What originally attracted you to your field?
I was very young when I was first introduced to chemistry and biology—and I developed an instant liking and interest for these subjects, particularly organic chemistry. So, when it was time for me to choose a career path for myself, I realized that pharmacy was the perfect amalgamation of two of my favorite sciences, and this made my choice very simple and clear. Moreover, my father is in the same field and his work sparked a curiosity in me to learn more about medications; ever since I was a child I would try to understand what the labels on tablet strips and syrup bottles meant. Majoring in pharmacy at the University of Mumbai and continuing my studies in the master’s in pharmaceutical sciences program at USC have taught me to understand how very minute changes in the structure of a medical drug can elicit varied biological responses. This is one aspect of this field that amazes me even today.
How did you come to the decision to pursue your degree at USC?
As an international student, I was most concerned about getting a well-rounded experience in terms of the curriculum, faculty, research interests, prospects after graduation, culture and even the location. USC ticked all the boxes. I was extremely intrigued by the course curriculum, the research carried out by the faculty was innovative, and I was very eager to explore the world-class facilities and opportunities that the school offered. Moreover, the USC name itself is well-respected and in a way, stands as evidence to vouch for the ability of every individual who graduates from here. I was lucky to have been accepted into my dream school!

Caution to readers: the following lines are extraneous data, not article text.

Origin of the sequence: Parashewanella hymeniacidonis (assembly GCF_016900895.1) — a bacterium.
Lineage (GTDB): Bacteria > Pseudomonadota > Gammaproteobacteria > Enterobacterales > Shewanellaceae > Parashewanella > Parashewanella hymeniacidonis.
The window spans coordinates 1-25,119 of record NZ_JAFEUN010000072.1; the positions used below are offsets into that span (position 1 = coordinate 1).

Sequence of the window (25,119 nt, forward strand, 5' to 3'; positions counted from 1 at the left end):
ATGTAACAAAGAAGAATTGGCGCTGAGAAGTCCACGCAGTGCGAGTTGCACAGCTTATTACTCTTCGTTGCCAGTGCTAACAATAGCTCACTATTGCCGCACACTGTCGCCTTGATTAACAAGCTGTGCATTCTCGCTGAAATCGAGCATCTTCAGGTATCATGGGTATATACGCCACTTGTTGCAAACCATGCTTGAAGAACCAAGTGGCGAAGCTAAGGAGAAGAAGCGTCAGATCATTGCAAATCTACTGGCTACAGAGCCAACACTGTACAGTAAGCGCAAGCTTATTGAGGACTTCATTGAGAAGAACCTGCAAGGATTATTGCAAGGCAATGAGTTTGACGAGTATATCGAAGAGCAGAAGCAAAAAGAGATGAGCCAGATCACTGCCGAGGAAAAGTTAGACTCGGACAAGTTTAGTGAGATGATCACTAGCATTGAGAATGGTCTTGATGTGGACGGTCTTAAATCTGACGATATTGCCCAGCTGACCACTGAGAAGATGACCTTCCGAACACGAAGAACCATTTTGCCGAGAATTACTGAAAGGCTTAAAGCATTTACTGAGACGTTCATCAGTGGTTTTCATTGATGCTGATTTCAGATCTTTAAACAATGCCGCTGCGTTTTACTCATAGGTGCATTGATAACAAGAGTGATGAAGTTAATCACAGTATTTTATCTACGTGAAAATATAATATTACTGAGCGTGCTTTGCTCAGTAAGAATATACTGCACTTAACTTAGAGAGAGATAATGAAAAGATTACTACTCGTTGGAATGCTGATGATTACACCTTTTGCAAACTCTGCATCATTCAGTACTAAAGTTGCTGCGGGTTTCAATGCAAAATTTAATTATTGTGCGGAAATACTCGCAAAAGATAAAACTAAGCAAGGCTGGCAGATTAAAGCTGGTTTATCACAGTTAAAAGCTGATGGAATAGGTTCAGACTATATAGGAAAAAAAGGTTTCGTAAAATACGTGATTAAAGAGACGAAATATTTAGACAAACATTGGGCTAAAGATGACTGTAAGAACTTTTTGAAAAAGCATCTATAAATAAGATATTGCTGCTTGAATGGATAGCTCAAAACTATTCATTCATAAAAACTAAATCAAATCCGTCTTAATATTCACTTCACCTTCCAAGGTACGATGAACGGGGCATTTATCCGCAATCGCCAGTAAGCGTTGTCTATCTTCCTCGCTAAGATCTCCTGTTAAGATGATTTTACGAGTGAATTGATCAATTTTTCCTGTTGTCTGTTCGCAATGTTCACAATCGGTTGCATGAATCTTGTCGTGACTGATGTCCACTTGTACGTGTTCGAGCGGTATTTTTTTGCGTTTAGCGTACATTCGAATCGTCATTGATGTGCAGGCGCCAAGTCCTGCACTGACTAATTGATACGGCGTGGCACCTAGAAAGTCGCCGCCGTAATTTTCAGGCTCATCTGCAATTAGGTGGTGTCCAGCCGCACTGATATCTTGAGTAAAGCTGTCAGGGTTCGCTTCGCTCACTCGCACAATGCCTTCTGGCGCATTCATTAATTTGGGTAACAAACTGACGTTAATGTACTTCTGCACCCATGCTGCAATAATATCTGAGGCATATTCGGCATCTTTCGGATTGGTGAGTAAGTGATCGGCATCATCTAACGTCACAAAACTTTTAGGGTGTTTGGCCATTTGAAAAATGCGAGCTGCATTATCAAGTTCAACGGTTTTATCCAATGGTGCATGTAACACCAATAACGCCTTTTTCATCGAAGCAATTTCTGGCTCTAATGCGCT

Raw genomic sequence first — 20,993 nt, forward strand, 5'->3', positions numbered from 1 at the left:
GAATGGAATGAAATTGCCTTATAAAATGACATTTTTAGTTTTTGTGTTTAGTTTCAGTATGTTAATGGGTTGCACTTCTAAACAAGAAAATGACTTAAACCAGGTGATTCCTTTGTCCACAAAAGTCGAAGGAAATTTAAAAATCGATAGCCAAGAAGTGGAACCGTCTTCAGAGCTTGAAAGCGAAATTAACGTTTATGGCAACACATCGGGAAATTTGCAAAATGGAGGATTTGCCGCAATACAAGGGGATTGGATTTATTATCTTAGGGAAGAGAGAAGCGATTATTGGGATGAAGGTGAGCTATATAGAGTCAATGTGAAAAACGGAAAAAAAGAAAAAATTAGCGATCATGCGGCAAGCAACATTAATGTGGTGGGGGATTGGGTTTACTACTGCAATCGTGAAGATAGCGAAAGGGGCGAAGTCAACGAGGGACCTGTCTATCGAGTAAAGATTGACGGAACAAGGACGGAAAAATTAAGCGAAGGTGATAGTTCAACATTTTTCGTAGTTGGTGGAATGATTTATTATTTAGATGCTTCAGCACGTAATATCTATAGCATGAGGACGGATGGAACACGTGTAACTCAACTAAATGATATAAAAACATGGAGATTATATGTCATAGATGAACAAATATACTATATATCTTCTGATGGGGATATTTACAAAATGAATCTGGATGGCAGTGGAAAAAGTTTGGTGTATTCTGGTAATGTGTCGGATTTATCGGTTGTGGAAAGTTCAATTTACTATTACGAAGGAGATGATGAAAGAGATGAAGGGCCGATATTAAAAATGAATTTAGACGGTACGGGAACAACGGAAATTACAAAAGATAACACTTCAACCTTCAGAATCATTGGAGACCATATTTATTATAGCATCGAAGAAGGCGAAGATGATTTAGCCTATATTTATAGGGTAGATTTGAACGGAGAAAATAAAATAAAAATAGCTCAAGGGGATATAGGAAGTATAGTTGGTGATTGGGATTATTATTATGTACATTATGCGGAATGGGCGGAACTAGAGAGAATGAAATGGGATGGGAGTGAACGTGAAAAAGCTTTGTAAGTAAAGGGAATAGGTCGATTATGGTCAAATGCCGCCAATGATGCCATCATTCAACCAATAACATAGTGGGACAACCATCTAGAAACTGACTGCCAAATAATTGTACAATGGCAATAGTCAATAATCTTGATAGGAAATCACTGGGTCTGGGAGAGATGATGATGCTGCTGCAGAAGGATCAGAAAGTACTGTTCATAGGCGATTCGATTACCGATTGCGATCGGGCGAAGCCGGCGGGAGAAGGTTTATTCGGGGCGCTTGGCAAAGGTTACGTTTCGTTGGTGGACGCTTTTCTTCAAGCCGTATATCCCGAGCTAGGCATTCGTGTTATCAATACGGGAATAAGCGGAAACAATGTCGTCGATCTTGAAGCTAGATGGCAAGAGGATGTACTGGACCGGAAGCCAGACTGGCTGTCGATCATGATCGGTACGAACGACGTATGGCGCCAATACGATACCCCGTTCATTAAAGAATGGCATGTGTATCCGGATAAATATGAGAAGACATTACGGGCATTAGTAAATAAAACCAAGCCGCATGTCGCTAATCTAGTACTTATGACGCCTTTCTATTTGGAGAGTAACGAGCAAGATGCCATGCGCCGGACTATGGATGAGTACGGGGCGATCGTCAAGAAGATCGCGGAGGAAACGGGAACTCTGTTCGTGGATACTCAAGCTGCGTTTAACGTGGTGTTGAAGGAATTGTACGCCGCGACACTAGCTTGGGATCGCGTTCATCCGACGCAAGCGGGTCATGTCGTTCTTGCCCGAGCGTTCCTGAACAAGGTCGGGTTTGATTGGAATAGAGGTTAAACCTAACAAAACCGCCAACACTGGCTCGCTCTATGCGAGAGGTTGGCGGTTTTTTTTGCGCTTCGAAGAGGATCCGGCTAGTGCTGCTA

Now that your time at USC is coming to an end, what is one of your favorite memories your time here? How do you feel your experiences at USC have prepared you for this next chapter in your life?
Unrelated to my program, my best memory at USC was attending a football game between USC and UCLA at the Coliseum. In terms of my program, something very memorable for me was switching over from a “wet lab” to a “dry lab” to pursue my thesis. I made this switch from working on genetic mutations to bioinformatics as a result of the labs being shut down during the initial stages of the COVID-19 pandemic. I took this as an opportunity to learn and develop a new skill while still being able to work remotely. In retrospect, I’m glad I made that choice—I explored bioinformatics and I even got my first paper published with the help and support from my advisor Dr. Serghei Mangul. My experience at USC has taught me to adapt to difficult situations, be confident while presenting to audiences, and most importantly, love what I am doing and be dedicated to it no matter what.
Can you tell us about your post-graduation plans? What are you most looking forward to?
I am actively looking for job prospects in the pharmaceutical/biotech industry. Since this will be my first real experience in the industry setting, I am very excited about a new beginning and definitely about being able to resume going in-person to the workplace. At this moment, I am also very thrilled about celebrating my graduation with friends and family at the in-person Class of 2021 commencement!
Do you have any advice to the students who are following in your footsteps? Is there anything else you’d like to share?
The motto I personally live by is that whatever you choose to do, enjoy doing it. Even in your program and career, never look at anything as a task; rather, look at it as another opportunity to learn more about something you are passionate about. While in school, do not just restrict yourself to studying. Keep your coursework as your top priority, but it is essential to participate as much as possible in different clubs, activities and events so that you get a chance for overall development. Form a lot of connections, network with people in your field—this will prove very beneficial for future prospects. Having said that, also befriend people from different fields, age groups and cultures—this will expose you to new experiences and help you grow as a person. Lastly, remember that being a Trojan is a matter of pride. Wherever you go, honor and respect the fact that you were chosen to be a Trojan and keep fighting on!